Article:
Don’t leave a tether strap hanging! A tether strap may have a long tail to accommodate anchors that are far from the vehicle seat. Be sure to appropriately bundle and store the excess so it doesn’t get caught hanging outside of the vehicle or create a strangulation hazard for a child.
Installing three car seats in one row, also known as three across, is one of the biggest challenges a growing family can face when it comes to car seats. The words “three across” might send fear down the spine of any caregiver or CPST, but they don’t have to!
A recall due to inadequate webbing has been issued for certain Graco MyRide car seats manufactured in the summer of 2014. Seats affected were only made during the date range listed in the link. This recall applies to seats from the US and Canada.
Sucrose, glutamic acid, isoleucine, arginine, oleic acid, palmitic acid, stearic acid, phytosterols, ethyl ethanoate, 3-methylbutyraldehyde, pentanal, methyl butyrate, octene, hexanal, styrene, nonane, non-1-ene, benzaldehyde, butylated hydroxytoluene, and methyl paraben. Would you give a product containing these ingredients to your child?
The weather is getting cool, so it is time to ditch the coat. Wait, is that right? Ok, you have to wear a coat sometimes in the winter, but in your vehicle is not usually one of those times. If you or your children have to wear a coat though, here are some safer ways to stay warm on the road.
On September 23, 2016, Transport Canada announced a recall on the RECARO Performance Ride Convertible Car Seat. Full Text of the Recall The Issue Transport Canada and RECARO Child Safety, LLC are informing the public of a non-compliance of Performance RIDE convertible car seats made between October 2015 and February 2016. Specifically, these convertible car
If you’ve ever flown on an airplane, you’ve heard the flight attendant instructions to put the oxygen mask on yourself before assisting your child or other passengers. It should be no different when you are in a vehicle. You’ve done the research and made sure your children and passengers are properly restrained, but are you?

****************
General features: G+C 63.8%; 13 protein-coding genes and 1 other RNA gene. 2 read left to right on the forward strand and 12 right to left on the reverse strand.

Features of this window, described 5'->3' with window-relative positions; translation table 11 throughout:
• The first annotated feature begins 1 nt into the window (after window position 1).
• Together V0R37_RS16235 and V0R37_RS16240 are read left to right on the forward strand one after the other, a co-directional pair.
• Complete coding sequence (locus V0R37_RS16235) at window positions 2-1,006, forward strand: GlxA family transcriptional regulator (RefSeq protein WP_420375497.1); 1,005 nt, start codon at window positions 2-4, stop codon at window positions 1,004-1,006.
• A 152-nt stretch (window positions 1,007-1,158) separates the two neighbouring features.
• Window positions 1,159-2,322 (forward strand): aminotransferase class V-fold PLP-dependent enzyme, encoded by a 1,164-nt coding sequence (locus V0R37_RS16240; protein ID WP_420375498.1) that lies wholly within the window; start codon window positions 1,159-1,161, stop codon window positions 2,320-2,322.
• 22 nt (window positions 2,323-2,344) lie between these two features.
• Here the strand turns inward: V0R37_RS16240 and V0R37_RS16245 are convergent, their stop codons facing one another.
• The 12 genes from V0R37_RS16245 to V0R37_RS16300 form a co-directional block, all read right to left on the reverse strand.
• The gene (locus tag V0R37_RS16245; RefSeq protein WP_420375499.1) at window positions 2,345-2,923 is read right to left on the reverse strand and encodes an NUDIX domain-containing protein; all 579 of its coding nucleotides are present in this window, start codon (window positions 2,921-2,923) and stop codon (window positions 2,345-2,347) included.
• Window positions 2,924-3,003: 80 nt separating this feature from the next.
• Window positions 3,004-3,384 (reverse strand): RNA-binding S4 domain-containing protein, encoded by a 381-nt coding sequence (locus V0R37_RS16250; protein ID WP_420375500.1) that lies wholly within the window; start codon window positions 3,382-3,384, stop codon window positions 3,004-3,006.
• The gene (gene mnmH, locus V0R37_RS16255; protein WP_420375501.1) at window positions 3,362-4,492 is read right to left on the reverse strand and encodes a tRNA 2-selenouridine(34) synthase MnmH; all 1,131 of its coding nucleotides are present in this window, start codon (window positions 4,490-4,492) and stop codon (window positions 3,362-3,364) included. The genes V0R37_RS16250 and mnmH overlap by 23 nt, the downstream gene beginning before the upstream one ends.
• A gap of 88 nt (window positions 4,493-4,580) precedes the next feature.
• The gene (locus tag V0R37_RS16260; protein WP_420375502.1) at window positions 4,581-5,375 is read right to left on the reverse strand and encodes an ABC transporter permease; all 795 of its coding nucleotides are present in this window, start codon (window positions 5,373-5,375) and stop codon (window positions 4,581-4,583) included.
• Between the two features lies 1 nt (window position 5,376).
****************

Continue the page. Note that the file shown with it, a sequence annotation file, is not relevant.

Vehicle shopping is a daunting task. Many times, the sales staff descends upon you as soon as you enter the lot. If you need to quickly replace a vehicle, shopping can be even more stressful. If you are not in a time crunch, you have more time to weigh options. Two of the last three times we’ve chosen a new vehicle, we didn’t have the luxury of time. As a family of seven, any old vehicle won’t do and when our main vehicle died a painful, unexpected death, we were suddenly living in a world of hurt.
Whether you have two weeks or two hours to make the decision, here are some things to keep in mind when choosing a new vehicle.
What’s in your tech kit? It’s a popular question that Child Passenger Safety Technicians ask one another, so thought I would go through a tour of what I carry in my tech bag. A little background: I’ve been a CPST since 2010, and I’m about to be confirmed as an Instructor. I work for the fire department and I do a couple dozen checks a month. I have a storage trailer that contains my large backup of supplies, but here is what is in the bag that lives in my trunk and travels with me to every check.
So you’re a CPST now, congratulations! For most technicians, the first year or so is really about getting your feet wet. You’re getting the hang of working with parents and understanding different seats and vehicles. Once the initial class is complete, recertification can seem to be a ways down the road; until all of a sudden it’s two months before the expiration date and an email pops up reminding you to recertify.